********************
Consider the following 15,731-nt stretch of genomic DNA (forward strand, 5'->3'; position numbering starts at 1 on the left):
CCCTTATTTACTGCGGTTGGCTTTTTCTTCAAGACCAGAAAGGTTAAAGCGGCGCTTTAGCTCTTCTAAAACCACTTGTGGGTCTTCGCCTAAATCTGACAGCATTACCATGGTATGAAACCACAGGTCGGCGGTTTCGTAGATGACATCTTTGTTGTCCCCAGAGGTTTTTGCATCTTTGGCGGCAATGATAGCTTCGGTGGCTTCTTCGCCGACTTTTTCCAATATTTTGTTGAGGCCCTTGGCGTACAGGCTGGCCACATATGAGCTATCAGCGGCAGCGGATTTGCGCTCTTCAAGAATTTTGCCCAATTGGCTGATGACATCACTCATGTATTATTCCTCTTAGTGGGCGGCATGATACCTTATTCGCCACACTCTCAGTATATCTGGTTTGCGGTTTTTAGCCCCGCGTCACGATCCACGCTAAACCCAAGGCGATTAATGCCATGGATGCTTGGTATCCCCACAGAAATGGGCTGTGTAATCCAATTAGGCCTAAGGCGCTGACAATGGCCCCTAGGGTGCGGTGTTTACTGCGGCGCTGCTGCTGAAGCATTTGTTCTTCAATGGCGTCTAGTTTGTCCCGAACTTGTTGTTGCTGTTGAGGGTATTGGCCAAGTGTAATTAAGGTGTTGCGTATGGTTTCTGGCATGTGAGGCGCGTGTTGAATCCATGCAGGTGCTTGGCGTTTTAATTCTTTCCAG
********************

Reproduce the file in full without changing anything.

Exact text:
Consider the following 15,731-nt stretch of genomic DNA (forward strand, 5'->3'; position numbering starts at 1 on the left):
CCCTTATTTACTGCGGTTGGCTTTTTCTTCAAGACCAGAAAGGTTAAAGCGGCGCTTTAGCTCTTCTAAAACCACTTGTGGGTCTTCGCCTAAATCTGACAGCATTACCATGGTATGAAACCACAGGTCGGCGGTTTCGTAGATGACATCTTTGTTGTCCCCAGAGGTTTTTGCATCTTTGGCGGCAATGATAGCTTCGGTGGCTTCTTCGCCGACTTTTTCCAATATTTTGTTGAGGCCCTTGGCGTACAGGCTGGCCACATATGAGCTATCAGCGGCAGCGGATTTGCGCTCTTCAAGAATTTTGCCCAATTGGCTGATGACATCACTCATGTATTATTCCTCTTAGTGGGCGGCATGATACCTTATTCGCCACACTCTCAGTATATCTGGTTTGCGGTTTTTAGCCCCGCGTCACGATCCACGCTAAACCCAAGGCGATTAATGCCATGGATGCTTGGTATCCCCACAGAAATGGGCTGTGTAATCCAATTAGGCCTAAGGCGCTGACAATGGCCCCTAGGGTGCGGTGTTTACTGCGGCGCTGCTGCTGAAGCATTTGTTCTTCAATGGCGTCTAGTTTGTCCCGAACTTGTTGTTGCTGTTGAGGGTATTGGCCAAGTGTAATTAAGGTGTTGCGTATGGTTTCTGGCATGTGAGGCGCGTGTTGAATCCATGCAGGTGCTTGGCGTTTTAATTCTTTCCAG